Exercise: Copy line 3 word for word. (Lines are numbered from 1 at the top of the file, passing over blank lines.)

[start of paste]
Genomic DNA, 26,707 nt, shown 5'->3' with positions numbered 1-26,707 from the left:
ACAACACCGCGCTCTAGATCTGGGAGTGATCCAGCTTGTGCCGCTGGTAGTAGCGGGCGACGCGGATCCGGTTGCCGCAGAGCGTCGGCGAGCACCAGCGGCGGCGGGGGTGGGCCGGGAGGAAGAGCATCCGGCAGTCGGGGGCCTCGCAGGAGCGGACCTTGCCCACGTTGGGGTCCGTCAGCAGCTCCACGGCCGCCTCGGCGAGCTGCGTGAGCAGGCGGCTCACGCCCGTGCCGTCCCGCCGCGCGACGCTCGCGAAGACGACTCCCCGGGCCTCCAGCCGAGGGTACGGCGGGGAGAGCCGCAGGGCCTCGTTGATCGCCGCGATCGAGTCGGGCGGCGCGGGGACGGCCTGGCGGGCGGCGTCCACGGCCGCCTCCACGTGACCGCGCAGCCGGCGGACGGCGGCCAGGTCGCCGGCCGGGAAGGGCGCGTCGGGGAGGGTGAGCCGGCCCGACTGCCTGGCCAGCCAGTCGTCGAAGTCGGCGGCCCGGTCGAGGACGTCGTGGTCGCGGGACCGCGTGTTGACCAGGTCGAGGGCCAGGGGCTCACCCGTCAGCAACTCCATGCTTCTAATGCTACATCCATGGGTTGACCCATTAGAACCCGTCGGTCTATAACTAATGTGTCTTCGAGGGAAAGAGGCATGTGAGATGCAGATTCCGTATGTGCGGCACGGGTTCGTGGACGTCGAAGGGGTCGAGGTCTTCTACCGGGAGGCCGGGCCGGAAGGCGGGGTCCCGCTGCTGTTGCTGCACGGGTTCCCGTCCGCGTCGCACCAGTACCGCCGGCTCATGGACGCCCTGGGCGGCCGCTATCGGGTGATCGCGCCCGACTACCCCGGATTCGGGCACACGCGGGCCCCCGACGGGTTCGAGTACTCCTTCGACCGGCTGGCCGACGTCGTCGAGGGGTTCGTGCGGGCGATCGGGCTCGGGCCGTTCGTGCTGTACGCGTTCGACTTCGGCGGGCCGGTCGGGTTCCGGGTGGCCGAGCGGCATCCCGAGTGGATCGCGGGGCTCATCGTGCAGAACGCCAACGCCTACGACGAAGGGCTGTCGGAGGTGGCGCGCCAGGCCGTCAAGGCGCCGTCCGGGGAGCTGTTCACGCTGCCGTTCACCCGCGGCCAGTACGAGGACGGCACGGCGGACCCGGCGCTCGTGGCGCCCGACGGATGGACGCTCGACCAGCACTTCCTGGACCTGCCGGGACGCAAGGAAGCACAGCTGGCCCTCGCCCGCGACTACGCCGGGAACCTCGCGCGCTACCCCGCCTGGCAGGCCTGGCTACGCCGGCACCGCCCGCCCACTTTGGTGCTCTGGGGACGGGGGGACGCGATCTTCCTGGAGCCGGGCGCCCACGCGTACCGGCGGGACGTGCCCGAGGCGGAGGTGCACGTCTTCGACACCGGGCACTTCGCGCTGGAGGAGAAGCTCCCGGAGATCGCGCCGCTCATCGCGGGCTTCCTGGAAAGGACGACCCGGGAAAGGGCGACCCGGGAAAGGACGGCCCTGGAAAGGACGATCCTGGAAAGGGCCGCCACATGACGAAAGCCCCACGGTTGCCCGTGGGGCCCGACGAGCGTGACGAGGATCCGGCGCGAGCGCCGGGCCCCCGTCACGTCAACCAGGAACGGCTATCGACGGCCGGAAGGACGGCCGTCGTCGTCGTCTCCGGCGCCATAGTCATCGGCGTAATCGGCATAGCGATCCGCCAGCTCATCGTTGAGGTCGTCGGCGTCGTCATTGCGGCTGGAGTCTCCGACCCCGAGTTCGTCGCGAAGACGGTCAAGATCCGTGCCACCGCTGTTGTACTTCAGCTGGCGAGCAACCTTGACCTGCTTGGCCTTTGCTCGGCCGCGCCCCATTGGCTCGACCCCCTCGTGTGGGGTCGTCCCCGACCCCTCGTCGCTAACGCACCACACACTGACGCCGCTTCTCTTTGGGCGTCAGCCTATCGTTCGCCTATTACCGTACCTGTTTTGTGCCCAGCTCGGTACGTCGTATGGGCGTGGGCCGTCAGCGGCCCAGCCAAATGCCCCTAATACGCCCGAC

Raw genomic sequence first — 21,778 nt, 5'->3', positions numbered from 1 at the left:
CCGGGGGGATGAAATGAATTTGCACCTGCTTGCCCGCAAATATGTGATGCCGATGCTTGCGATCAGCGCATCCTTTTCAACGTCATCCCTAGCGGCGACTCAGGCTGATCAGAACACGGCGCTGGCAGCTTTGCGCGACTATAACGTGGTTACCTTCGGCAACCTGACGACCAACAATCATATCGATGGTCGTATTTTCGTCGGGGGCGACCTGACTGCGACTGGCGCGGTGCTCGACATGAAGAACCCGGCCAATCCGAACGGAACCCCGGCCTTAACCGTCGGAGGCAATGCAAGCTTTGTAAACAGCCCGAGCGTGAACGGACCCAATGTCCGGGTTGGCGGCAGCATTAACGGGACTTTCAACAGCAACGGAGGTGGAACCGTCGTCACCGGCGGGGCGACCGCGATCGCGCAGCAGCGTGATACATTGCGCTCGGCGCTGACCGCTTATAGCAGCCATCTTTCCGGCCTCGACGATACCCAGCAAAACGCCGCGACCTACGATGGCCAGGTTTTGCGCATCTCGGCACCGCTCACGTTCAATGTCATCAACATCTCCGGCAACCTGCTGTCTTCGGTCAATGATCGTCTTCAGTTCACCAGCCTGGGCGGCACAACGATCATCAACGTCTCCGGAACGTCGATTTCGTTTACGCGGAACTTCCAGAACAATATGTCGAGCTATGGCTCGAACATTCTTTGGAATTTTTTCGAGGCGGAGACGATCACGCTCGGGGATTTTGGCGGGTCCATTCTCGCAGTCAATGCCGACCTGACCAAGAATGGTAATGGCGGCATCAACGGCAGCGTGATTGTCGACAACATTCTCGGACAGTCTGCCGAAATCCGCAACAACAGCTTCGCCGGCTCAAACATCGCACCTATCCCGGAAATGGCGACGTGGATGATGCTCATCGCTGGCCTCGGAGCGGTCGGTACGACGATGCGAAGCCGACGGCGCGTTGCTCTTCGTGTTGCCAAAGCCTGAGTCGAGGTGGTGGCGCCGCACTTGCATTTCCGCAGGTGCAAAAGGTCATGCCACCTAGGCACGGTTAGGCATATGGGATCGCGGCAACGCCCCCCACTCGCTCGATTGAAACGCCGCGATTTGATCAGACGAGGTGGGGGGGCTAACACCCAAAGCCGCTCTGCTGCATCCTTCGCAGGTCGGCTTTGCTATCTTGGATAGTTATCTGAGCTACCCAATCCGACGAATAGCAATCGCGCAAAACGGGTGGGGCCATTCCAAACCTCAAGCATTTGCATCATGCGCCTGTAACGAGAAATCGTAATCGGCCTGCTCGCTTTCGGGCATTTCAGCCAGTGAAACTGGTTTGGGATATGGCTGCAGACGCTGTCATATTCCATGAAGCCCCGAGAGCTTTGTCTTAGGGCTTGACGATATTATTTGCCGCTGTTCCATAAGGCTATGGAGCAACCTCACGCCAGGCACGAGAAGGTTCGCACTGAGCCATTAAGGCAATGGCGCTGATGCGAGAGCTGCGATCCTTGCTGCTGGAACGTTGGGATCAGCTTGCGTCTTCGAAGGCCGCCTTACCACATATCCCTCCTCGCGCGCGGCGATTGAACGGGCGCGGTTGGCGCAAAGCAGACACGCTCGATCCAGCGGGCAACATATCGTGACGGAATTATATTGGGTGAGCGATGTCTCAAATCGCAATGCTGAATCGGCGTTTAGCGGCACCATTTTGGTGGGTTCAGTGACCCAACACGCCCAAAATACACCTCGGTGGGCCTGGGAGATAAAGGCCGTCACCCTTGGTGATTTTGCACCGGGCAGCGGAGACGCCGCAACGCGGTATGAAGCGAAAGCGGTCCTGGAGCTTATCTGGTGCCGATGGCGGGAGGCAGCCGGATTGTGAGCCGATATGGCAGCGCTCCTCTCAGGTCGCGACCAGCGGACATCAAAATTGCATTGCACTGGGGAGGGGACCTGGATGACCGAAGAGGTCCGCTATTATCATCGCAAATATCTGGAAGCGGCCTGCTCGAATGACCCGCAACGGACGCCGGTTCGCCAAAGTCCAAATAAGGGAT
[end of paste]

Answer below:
Raw genomic sequence first — 21,778 nt, 5'->3', positions numbered from 1 at the left: